Solidago flexicaulis

Tried and Trouble-free Recommended by 2 Professionals
Species Native to Missouri
Common Name: broad leaf goldenrod
Type: Herbaceous perennial
Family: Asteraceae
Native Range: Eastern North American
Zone: 3 to 8
Height: 1.00 to 3.00 feet
Spread: 1.00 to 3.00 feet
Bloom Time: July to September
Bloom Description: Yellow
Sun: Full sun to part shade
Water: Medium
Maintenance: Low
Suggested Use: Naturalize
Flower: Showy
Attracts: Butterflies
Tolerate: Deer, Heavy Shade, Clay Soil

Culture

Easily grown in average, medium moisture, well-drained soils in full sun to part shade. This is a woodland species that perhaps does best in sun-dappled part shade, but will also grow in full shade. Established plants tolerate some dry soils. Plants may be grown from seed and may self-seed in the garden. Plants may spread by rhizomes.

Noteworthy Characteristics

Zigzag or broadleaf goldenrod is a rhizomatous perennial that is native to rich woods and thickets from Nova Scotia to North Dakota south to Georgia and Arkansas. In Missouri, it typically occurs in wooded areas throughout much of the state except for certain unglaciated prairie regions and in the far northwestern counties. It typically grows upright to 2-3’ tall, but sometime to as much as 4’ tall in the western parts of its range. This species is distinguished by its zigzag stems and its toothed, broad-ovate leaves. Leaves (2-7” long) are sharply pointed at the tips. Stems are sometimes but not always in a zigzag shape. Flowers appear in small, axillary clusters on the upper parts of the stems and stem ends. Flowers bloom from mid-summer to fall. Flowers are attractive to bees and butterflies. Goldenrods in general have been wrongfully accused of causing hay fever which is actually an allergic reaction to wind-borne pollen from other plants such as ragweed.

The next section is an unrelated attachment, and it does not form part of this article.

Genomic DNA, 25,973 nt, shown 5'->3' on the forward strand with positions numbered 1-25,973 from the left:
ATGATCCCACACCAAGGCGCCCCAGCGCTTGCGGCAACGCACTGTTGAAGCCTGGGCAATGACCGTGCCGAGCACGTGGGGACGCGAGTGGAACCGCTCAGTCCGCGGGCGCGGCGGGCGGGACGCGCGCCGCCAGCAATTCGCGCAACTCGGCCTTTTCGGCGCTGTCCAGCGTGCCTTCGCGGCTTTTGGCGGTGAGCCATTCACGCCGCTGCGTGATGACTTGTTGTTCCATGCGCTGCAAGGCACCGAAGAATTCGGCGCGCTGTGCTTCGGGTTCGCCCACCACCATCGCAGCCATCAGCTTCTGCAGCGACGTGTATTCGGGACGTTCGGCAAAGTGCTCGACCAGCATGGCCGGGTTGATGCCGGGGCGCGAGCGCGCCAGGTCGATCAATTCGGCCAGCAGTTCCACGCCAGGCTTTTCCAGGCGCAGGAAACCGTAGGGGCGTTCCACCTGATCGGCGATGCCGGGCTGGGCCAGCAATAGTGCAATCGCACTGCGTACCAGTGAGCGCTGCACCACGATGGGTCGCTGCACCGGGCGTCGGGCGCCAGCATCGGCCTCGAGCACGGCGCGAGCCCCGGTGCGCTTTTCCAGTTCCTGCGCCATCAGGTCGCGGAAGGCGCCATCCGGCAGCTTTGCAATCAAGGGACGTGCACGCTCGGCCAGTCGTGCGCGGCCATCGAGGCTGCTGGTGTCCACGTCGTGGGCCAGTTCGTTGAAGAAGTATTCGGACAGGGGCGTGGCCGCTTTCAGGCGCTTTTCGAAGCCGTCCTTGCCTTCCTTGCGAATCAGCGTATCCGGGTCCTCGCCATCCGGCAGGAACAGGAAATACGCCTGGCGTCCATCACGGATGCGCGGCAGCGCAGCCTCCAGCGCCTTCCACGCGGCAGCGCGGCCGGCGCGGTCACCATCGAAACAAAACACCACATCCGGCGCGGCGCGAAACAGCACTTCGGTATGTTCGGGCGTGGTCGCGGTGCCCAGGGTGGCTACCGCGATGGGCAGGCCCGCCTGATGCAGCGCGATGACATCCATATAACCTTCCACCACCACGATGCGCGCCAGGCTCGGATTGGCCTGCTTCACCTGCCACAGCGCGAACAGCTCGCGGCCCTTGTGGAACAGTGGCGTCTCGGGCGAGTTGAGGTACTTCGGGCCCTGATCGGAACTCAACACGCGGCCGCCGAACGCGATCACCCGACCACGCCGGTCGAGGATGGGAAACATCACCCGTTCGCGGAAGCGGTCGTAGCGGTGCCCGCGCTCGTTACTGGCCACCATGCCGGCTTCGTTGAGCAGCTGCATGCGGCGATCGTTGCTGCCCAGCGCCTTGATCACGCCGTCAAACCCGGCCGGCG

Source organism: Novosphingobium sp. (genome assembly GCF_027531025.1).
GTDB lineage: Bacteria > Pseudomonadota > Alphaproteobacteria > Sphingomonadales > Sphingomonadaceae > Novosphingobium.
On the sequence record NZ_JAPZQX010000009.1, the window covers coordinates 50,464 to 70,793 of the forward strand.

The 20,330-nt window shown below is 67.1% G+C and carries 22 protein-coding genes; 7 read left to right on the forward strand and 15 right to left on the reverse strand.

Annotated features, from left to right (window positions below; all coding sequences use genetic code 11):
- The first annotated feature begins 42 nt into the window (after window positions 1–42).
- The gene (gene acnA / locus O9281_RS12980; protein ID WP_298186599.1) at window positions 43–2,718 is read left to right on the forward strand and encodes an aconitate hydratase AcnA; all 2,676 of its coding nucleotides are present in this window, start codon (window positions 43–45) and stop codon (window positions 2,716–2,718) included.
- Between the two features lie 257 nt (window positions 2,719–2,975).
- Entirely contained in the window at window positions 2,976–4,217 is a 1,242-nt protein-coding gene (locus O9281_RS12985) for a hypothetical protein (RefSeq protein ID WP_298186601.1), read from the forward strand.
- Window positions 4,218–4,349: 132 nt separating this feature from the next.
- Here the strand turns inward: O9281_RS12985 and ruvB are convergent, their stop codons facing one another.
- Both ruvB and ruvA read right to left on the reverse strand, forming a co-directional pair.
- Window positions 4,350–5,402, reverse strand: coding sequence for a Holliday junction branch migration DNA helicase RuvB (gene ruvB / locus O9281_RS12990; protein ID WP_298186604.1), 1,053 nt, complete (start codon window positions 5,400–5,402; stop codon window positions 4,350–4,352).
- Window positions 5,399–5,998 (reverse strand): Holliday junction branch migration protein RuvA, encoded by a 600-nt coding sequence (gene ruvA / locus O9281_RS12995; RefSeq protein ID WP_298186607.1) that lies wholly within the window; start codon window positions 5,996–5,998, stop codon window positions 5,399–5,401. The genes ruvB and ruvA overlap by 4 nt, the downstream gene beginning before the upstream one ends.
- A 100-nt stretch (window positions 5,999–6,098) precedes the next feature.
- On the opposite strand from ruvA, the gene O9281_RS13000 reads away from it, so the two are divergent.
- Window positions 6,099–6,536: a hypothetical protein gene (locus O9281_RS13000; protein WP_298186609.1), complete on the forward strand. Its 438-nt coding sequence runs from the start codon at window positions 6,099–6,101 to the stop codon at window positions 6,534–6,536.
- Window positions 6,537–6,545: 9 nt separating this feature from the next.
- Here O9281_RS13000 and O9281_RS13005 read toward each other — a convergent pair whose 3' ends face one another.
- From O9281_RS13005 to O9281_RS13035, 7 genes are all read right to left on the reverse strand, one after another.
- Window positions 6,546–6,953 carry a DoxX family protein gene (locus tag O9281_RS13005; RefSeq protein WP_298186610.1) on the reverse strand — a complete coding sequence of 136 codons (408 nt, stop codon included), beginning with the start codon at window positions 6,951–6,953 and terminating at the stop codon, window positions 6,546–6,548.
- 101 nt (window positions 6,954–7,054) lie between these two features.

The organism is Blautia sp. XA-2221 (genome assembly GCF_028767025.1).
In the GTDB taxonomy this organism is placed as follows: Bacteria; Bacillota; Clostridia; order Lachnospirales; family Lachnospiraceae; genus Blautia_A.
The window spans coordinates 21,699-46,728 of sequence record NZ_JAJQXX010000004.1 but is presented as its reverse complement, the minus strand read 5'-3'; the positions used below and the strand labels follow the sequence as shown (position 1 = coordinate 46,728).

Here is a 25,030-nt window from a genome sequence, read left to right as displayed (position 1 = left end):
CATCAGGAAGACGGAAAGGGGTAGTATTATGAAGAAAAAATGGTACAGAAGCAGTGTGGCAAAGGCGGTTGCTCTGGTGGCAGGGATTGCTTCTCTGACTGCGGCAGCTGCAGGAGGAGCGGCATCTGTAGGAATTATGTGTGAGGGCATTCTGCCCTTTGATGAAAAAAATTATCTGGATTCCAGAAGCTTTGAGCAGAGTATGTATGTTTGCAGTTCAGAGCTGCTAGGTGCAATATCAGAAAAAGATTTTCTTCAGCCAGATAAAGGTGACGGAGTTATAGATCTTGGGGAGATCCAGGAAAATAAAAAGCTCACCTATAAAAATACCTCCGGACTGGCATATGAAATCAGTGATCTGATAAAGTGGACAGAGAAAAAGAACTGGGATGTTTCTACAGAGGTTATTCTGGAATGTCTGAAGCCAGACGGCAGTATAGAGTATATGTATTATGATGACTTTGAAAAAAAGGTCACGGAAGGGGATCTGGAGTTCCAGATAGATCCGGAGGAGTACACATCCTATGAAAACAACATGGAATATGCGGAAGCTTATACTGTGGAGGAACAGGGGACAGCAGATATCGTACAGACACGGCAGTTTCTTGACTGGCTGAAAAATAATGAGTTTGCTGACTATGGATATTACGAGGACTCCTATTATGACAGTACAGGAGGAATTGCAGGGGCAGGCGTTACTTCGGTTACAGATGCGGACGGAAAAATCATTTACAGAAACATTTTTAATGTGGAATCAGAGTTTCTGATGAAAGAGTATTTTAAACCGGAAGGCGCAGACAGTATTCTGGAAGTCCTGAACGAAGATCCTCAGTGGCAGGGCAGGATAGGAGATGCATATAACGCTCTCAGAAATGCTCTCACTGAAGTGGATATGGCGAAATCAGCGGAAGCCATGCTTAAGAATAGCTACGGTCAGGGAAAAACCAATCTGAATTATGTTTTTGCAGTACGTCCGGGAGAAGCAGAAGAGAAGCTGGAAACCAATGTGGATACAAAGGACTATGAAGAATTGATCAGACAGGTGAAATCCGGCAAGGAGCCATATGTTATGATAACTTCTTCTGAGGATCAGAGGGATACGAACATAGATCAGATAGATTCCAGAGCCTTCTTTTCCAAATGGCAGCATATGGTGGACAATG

Problems

No serious insect or disease problems. Rust may occur. Watch for powdery mildew and leaf spot. Plants can be somewhat spreading in optimum growing conditions.

Garden Uses

Interesting goldenrod for shady woodland areas.